Nehru the Democrat

Nehru’s contribution to parliamentary demo-cracy and democratic institutions has stood the test of time. India has had free and fair elections, including the present one in May 2014, and the baton has been handed over peacefully from one government to the other. This is often in contrast to some of our Asian neighbours, including Pakistan, Sri Lanka, Bangladesh and Nepal.

Nehru the democrat does not go back only to his years as Prime Minister. The Objectives Resolution that he framed for the Constituent Assembly in 1947 spelt out the importance of democracy in the republic on the lines of the vision of the Indian national movement. Later, having learnt his lesson from partition that communalism can extract such a heavy price, he, along with Patel and other colleagues, saw to it that separate electorates were ruled out, that there were no communal parties and that there was no reservation for minorities.

But his concern for democratic functioning goes back to 1937 when he was the President of the Congress, when, under the pen name of Chanakya, he wrote an article titled ‘The Rashtrapati’ in the Modern Review. This article warned people about a certain Jawaharlal Nehru who, as the President of the Congress, was arrogant and showed tendencies towards being dictatorial.

For Nehru, election campaigns were a means to educating the masses about the importance of democracy. Much is written about the 1952 elections, the first in free India, when he reached out to 35 million people. Few know that in the 1937 elections he travelled 80,000 kms, often by horseback, road, rail and even foot, taking the message of anti-imperialism and socialism across the land. And this was an election he felt the Congress should not participate in, as it was under the aegis of the Government of India Act, 1935.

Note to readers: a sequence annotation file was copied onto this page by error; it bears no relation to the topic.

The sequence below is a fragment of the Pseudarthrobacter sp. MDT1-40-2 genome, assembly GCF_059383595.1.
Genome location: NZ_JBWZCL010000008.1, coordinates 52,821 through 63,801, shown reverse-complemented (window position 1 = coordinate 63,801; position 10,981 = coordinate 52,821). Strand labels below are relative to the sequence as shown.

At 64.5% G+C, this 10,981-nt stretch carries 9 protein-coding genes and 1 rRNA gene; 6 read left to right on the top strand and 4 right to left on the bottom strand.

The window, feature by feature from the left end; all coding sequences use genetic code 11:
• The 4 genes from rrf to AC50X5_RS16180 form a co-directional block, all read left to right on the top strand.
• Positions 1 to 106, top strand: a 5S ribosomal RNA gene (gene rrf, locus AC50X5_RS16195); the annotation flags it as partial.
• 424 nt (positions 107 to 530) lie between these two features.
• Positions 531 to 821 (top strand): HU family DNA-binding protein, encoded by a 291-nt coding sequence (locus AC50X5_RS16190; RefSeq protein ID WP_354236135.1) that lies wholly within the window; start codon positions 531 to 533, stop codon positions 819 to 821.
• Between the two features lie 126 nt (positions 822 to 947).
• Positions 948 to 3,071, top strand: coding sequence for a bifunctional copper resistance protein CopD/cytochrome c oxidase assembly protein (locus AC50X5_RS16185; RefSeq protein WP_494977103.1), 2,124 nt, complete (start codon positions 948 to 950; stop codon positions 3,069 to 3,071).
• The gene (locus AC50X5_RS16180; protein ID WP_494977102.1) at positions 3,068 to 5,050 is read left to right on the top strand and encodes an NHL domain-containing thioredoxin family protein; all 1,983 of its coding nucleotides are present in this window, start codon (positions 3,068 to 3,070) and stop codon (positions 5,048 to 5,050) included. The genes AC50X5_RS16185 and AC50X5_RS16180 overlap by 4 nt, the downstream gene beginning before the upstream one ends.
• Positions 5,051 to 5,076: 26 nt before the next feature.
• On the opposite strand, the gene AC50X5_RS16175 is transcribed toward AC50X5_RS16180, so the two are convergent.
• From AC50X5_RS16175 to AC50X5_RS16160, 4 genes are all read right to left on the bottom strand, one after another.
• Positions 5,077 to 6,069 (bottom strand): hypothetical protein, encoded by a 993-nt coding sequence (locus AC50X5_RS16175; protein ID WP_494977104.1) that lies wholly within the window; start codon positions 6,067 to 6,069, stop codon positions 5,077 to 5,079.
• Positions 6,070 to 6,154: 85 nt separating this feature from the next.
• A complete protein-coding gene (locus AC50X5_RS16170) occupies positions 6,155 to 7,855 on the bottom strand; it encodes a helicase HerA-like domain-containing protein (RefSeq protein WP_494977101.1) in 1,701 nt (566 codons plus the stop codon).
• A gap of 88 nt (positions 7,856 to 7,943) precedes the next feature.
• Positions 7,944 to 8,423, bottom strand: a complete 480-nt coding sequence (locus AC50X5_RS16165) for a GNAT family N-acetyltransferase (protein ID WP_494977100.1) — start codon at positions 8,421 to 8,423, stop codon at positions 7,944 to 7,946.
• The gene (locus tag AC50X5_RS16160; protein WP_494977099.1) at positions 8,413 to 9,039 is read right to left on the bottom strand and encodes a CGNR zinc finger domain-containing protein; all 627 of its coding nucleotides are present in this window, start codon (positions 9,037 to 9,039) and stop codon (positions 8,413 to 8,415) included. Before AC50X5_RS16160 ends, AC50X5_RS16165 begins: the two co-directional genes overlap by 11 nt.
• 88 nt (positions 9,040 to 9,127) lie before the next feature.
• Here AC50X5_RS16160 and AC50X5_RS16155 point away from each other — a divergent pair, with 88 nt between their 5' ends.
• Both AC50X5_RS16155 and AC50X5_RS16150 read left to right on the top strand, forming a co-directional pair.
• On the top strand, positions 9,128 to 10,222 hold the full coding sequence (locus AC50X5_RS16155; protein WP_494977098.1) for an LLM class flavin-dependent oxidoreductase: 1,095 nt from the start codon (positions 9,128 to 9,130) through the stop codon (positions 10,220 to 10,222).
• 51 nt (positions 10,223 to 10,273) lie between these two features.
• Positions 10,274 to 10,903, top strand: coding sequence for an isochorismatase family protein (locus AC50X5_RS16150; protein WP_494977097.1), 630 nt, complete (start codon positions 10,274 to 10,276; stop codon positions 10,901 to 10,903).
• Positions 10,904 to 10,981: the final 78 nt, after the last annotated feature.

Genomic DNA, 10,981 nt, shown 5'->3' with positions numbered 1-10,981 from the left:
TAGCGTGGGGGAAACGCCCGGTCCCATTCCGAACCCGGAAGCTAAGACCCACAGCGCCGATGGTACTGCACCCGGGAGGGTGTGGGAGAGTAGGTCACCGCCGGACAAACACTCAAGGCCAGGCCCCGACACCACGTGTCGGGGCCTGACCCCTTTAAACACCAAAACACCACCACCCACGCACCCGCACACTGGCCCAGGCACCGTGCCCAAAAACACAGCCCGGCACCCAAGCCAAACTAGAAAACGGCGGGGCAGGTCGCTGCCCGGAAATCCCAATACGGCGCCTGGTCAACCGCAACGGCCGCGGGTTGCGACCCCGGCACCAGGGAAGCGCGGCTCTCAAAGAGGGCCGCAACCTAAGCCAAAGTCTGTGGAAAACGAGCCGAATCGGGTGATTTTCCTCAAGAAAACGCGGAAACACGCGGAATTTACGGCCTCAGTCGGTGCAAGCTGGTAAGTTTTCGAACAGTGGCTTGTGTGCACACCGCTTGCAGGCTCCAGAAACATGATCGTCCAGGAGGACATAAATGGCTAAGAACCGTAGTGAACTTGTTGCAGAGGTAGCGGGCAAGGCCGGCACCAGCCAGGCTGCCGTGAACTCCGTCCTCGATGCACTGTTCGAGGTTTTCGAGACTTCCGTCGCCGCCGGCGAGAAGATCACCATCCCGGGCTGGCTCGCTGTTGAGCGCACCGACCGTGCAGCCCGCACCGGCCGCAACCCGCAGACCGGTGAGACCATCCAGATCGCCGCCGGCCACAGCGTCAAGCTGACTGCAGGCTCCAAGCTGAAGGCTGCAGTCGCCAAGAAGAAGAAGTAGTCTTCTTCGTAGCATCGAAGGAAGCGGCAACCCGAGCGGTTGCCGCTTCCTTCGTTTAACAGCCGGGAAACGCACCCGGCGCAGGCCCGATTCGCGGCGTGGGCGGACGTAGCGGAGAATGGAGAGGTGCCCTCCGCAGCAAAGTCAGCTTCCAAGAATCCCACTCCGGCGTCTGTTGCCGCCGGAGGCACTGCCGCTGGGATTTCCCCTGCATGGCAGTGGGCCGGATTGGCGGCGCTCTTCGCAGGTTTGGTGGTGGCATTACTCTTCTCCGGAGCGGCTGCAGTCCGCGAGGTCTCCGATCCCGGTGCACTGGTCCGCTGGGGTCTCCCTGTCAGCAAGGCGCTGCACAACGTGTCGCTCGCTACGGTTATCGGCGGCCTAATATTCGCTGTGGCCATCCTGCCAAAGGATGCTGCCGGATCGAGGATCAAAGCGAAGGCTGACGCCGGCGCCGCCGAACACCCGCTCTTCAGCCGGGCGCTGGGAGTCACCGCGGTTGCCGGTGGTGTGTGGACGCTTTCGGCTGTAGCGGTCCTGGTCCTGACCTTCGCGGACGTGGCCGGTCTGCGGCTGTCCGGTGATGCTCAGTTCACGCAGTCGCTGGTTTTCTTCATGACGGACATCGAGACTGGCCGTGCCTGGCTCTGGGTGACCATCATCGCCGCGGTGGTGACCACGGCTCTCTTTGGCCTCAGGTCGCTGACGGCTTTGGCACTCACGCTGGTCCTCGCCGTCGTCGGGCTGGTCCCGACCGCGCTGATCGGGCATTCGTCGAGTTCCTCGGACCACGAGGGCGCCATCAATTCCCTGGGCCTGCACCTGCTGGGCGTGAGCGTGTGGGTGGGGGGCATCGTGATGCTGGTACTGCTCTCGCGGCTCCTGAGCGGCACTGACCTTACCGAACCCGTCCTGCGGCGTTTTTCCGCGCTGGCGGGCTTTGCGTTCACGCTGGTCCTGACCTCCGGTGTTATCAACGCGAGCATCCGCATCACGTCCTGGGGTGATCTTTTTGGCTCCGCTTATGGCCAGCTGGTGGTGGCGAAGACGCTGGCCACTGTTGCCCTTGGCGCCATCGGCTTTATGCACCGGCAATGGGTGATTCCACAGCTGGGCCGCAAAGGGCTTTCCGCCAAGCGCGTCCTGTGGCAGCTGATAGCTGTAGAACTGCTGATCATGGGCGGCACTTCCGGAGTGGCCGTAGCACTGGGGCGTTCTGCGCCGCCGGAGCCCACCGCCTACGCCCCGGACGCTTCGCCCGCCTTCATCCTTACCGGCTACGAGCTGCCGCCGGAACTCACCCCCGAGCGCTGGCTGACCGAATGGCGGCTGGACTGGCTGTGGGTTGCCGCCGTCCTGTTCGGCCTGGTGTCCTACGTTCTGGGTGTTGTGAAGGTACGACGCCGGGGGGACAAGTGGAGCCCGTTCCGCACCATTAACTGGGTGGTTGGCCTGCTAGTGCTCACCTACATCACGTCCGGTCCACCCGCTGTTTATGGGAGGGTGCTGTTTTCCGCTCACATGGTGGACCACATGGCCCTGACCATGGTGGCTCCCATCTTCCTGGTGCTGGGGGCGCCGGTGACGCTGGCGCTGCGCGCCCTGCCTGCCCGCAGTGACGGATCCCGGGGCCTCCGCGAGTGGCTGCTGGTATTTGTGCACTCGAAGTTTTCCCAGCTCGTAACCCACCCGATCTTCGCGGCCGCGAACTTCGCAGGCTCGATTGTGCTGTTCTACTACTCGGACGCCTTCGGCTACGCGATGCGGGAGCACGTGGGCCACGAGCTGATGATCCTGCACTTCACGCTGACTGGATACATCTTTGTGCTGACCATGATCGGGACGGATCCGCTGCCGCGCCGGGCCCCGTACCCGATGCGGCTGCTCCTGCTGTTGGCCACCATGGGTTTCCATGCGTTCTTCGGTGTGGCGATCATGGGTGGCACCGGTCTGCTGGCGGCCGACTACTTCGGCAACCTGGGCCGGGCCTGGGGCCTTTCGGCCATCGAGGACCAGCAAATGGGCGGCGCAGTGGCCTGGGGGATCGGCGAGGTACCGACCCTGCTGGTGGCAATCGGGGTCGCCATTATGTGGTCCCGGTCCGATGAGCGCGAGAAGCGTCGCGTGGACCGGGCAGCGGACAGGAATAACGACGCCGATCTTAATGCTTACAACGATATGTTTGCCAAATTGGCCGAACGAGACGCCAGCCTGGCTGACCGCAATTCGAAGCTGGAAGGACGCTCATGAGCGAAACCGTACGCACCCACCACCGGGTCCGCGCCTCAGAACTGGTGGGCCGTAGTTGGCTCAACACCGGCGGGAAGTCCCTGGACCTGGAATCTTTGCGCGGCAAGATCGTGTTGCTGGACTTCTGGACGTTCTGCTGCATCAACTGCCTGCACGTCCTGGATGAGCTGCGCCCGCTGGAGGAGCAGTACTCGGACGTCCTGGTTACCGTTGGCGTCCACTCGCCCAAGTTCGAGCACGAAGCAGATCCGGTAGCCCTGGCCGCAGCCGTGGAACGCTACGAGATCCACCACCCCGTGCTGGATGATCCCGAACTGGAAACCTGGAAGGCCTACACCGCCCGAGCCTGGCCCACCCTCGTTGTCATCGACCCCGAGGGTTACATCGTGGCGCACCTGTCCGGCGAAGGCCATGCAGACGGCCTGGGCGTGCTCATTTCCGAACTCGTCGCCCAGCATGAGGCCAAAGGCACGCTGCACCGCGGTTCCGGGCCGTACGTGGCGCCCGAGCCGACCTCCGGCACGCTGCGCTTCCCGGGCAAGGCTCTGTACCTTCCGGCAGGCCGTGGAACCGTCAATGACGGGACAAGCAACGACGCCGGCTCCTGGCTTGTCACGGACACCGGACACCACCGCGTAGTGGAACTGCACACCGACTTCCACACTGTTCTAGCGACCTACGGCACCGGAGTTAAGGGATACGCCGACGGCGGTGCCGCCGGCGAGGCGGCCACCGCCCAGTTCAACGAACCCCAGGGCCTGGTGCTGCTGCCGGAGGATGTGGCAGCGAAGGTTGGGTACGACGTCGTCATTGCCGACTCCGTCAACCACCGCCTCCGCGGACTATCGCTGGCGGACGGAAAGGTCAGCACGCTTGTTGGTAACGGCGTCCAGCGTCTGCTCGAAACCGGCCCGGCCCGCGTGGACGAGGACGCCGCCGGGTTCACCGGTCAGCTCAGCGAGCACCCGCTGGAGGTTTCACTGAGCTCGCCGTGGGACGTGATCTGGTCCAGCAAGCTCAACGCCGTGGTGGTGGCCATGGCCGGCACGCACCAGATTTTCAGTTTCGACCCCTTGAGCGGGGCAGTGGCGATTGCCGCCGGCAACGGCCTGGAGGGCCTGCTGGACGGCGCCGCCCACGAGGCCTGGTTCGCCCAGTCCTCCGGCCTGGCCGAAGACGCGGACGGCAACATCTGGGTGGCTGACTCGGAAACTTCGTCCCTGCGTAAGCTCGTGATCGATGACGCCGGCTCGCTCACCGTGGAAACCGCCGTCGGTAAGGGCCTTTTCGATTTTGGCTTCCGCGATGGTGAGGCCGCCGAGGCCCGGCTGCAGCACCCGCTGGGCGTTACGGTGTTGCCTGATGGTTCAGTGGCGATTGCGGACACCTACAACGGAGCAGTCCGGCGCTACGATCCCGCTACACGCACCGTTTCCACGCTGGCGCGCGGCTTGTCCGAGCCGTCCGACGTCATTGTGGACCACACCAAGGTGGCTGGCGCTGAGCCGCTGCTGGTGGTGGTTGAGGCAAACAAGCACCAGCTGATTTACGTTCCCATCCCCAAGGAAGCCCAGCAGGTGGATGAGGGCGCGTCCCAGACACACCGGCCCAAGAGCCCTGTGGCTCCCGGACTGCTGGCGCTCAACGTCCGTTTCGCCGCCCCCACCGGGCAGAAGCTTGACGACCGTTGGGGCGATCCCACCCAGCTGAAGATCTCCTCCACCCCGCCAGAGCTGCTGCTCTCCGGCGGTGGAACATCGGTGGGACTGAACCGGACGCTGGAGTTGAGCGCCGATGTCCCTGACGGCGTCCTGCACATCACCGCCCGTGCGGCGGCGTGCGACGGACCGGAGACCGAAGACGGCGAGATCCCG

Fighter against Communalism

A special feature of Nehru’s political commitment was how it was woven as the warp into the woof of pluralism, indeed secularism. Nehru of course understood the danger of communalism. He saw glimmerings of Fascist tendencies in the Muslim League’s National Guards. But he recog-nised that in India the greater danger came from majority communalism. When riots broke out in October 1946 in Bihar, he was appalled at how the Hindu peasant masses had run riot, chastised them and even threatened to bomb them from the air if they did not retreat to their homes and cease attacks immediately.